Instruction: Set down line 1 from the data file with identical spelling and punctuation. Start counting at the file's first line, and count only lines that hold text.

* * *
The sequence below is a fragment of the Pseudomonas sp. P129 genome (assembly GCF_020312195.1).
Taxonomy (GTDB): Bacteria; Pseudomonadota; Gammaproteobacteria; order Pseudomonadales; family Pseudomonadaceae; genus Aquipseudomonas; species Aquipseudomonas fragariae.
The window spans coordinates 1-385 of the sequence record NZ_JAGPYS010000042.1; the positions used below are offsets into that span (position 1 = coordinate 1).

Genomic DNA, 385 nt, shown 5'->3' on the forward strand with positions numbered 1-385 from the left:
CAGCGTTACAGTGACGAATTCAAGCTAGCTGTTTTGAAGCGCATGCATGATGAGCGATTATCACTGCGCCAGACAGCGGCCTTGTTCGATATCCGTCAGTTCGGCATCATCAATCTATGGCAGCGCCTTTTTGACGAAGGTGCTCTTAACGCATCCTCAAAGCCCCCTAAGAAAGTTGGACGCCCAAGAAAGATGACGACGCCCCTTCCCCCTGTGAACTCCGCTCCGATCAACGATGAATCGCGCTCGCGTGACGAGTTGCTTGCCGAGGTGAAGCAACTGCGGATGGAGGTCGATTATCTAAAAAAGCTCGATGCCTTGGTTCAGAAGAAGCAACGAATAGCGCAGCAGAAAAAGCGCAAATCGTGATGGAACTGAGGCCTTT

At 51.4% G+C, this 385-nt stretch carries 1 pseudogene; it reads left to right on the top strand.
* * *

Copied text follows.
The sequence below is a fragment of the Pseudomonas sp. P129 genome (assembly GCF_020312195.1).